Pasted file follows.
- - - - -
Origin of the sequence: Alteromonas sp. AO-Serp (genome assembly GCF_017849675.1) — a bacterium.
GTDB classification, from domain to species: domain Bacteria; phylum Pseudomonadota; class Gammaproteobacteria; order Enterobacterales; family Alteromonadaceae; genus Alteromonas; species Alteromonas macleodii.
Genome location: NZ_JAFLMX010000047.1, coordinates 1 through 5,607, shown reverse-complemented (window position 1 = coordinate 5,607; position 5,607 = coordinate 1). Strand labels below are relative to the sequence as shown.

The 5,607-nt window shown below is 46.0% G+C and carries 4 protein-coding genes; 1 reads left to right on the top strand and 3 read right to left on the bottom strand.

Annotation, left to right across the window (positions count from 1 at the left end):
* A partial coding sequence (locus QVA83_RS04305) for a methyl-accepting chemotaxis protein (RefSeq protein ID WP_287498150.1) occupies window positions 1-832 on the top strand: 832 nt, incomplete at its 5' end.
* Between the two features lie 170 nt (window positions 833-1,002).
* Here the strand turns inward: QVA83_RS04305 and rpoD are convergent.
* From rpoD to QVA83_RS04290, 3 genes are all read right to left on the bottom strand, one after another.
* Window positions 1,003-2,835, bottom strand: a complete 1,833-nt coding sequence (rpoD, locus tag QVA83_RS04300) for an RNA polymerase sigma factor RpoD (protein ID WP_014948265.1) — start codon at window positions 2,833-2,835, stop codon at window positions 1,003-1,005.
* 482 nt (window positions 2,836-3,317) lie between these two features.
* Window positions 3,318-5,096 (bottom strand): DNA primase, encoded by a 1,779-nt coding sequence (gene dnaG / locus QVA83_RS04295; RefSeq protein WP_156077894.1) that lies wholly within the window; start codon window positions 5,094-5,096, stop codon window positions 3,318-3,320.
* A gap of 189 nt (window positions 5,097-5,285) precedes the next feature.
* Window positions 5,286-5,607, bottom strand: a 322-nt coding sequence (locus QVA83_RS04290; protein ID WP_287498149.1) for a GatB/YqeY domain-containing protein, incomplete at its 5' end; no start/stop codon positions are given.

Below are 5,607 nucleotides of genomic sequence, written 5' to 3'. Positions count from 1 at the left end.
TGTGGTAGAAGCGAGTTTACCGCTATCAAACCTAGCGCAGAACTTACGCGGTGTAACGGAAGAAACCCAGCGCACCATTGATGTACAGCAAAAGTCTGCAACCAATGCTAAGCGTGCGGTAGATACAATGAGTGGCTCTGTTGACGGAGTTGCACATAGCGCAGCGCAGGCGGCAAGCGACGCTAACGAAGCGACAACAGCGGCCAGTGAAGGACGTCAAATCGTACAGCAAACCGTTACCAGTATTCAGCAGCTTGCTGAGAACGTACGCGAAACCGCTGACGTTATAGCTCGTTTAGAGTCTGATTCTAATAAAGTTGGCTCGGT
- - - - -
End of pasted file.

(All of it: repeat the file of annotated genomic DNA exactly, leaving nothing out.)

Origin of the sequence: Alteromonas sp. AO-Serp (genome assembly GCF_017849675.1) — a bacterium.
GTDB classification, from domain to species: domain Bacteria; phylum Pseudomonadota; class Gammaproteobacteria; order Enterobacterales; family Alteromonadaceae; genus Alteromonas; species Alteromonas macleodii.
Genome location: NZ_JAFLMX010000047.1, coordinates 1 through 5,607, shown reverse-complemented (window position 1 = coordinate 5,607; position 5,607 = coordinate 1). Strand labels below are relative to the sequence as shown.

The 5,607-nt window shown below is 46.0% G+C and carries 4 protein-coding genes; 1 reads left to right on the top strand and 3 read right to left on the bottom strand.

Annotation, left to right across the window (positions count from 1 at the left end):
* A partial coding sequence (locus QVA83_RS04305) for a methyl-accepting chemotaxis protein (RefSeq protein ID WP_287498150.1) occupies window positions 1-832 on the top strand: 832 nt, incomplete at its 5' end.
* Between the two features lie 170 nt (window positions 833-1,002).
* Here the strand turns inward: QVA83_RS04305 and rpoD are convergent.
* From rpoD to QVA83_RS04290, 3 genes are all read right to left on the bottom strand, one after another.
* Window positions 1,003-2,835, bottom strand: a complete 1,833-nt coding sequence (rpoD, locus tag QVA83_RS04300) for an RNA polymerase sigma factor RpoD (protein ID WP_014948265.1) — start codon at window positions 2,833-2,835, stop codon at window positions 1,003-1,005.
* 482 nt (window positions 2,836-3,317) lie between these two features.
* Window positions 3,318-5,096 (bottom strand): DNA primase, encoded by a 1,779-nt coding sequence (gene dnaG / locus QVA83_RS04295; RefSeq protein WP_156077894.1) that lies wholly within the window; start codon window positions 5,094-5,096, stop codon window positions 3,318-3,320.
* A gap of 189 nt (window positions 5,097-5,285) precedes the next feature.
* Window positions 5,286-5,607, bottom strand: a 322-nt coding sequence (locus QVA83_RS04290; protein ID WP_287498149.1) for a GatB/YqeY domain-containing protein, incomplete at its 5' end; no start/stop codon positions are given.

Below are 5,607 nucleotides of genomic sequence, written 5' to 3'. Positions count from 1 at the left end.
TGTGGTAGAAGCGAGTTTACCGCTATCAAACCTAGCGCAGAACTTACGCGGTGTAACGGAAGAAACCCAGCGCACCATTGATGTACAGCAAAAGTCTGCAACCAATGCTAAGCGTGCGGTAGATACAATGAGTGGCTCTGTTGACGGAGTTGCACATAGCGCAGCGCAGGCGGCAAGCGACGCTAACGAAGCGACAACAGCGGCCAGTGAAGGACGTCAAATCGTACAGCAAACCGTTACCAGTATTCAGCAGCTTGCTGAGAACGTACGCGAAACCGCTGACGTTATAGCTCGTTTAGAGTCTGATTCTAATAAAGTTGGCTCGGT